Trooper Karastury placed the appellant under arrest for driving under the influence of alcohol and transported the appellant to the West Virginia State Police Detachment in South Charleston, West Virginia, where a secondary chemical breath test was administered, also indicating, with a .182 result, the influence of alcohol.
        As a result of the above, the appellant's license to operate a motor vehicle was revoked on February 13, 1990, by the Division of Motor Vehicles. Upon the appellant's protest of the revocation, an evidentiary hearing was held, and on June 1, 1992, a final administrative order was entered by the Commissioner. As reflected in the final administrative order, the field sobriety tests conducted by Trooper Karastury and the secondary chemical breath test were excluded as evidence for failure to lay a proper foundation. Excepted from the exclusion was the horizontal gaze nystagmus test conducted by the trooper.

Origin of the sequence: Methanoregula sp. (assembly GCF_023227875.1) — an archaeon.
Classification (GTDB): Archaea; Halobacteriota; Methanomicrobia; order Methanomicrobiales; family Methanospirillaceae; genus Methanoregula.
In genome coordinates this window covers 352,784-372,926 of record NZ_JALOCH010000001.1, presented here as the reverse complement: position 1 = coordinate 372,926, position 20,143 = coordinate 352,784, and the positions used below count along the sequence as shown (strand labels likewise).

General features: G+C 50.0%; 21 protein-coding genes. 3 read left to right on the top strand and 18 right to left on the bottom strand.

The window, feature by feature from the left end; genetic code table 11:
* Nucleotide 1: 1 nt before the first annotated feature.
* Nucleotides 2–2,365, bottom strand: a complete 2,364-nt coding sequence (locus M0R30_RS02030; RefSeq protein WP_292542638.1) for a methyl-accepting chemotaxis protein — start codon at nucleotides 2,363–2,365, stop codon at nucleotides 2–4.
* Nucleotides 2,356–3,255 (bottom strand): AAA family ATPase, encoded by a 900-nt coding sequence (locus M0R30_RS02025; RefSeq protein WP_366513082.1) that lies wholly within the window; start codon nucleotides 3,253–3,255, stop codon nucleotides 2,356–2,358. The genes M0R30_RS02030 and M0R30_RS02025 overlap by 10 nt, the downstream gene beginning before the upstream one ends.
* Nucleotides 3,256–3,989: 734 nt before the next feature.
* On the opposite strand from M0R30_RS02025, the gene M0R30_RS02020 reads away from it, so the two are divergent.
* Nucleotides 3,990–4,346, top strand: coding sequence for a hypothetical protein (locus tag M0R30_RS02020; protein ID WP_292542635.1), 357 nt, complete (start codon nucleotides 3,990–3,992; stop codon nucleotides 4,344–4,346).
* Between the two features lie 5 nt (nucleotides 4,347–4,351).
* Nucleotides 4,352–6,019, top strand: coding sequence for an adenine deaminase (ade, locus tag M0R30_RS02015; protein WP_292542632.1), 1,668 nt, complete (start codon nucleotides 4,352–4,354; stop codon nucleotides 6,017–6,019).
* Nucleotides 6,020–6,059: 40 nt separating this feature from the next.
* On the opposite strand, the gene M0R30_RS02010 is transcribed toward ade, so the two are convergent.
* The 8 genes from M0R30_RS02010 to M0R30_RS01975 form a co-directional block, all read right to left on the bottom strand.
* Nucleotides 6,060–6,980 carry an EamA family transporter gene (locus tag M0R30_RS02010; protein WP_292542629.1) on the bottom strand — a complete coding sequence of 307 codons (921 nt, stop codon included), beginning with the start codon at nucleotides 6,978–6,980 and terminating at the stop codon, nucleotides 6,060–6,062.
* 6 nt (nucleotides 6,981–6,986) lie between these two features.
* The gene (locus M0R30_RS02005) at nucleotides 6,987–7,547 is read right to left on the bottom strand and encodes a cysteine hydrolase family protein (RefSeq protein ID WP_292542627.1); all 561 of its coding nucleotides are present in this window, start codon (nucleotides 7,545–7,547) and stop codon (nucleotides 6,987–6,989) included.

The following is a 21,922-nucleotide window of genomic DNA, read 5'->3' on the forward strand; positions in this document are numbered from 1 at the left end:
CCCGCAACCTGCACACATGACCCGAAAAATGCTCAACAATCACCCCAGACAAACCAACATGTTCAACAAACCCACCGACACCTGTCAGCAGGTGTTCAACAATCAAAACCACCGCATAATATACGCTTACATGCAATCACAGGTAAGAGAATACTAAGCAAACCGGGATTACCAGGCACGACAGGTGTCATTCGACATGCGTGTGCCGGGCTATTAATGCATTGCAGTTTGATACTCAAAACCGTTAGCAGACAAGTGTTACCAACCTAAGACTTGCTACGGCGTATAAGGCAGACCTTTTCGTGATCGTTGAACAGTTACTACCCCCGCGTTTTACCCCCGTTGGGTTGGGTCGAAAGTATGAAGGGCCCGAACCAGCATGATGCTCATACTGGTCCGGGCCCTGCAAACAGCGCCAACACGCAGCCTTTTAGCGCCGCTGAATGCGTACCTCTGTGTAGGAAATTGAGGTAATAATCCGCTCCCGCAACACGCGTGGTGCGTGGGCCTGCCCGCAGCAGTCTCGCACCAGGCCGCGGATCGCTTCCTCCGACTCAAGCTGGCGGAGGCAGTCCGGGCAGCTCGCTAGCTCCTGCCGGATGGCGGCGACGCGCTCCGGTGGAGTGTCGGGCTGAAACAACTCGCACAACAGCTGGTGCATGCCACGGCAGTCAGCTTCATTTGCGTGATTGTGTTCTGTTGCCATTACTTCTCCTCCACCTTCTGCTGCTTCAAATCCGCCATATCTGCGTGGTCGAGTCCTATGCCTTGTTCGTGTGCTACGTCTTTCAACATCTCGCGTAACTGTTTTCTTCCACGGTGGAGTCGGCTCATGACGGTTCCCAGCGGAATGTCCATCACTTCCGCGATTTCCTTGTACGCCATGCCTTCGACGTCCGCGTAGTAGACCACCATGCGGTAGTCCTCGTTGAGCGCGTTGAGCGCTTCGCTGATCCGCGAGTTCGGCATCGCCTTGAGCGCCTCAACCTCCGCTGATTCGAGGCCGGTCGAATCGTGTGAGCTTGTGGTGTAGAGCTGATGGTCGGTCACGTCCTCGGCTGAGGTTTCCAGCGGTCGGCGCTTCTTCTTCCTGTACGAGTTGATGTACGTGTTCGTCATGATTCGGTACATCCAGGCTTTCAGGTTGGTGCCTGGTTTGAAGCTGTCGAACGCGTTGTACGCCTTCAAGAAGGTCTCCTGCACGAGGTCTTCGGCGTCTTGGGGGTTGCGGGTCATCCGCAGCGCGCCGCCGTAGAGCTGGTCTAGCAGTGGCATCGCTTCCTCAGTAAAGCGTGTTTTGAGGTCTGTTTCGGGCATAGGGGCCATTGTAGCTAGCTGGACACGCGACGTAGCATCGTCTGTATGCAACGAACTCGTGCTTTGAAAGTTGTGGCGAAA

The Commissioner, in the final administrative order, concluded that the appellant "drove a motor vehicle in this State while under the influence of alcohol on January 24, 1990." Based upon that conclusion, and a finding that the appellant had a previous, similar violation in 1984, the appellant's license to operate a motor vehicle was revoked for a period of ten years, with eligibility for reinstatement after five years. W. Va. Code, 17C- 5A-2 [1986]. The Circuit Court of Kanawha County, as stated in its order of December 1, 1993, adopted the findings of the Commissioner and affirmed the revocation.
II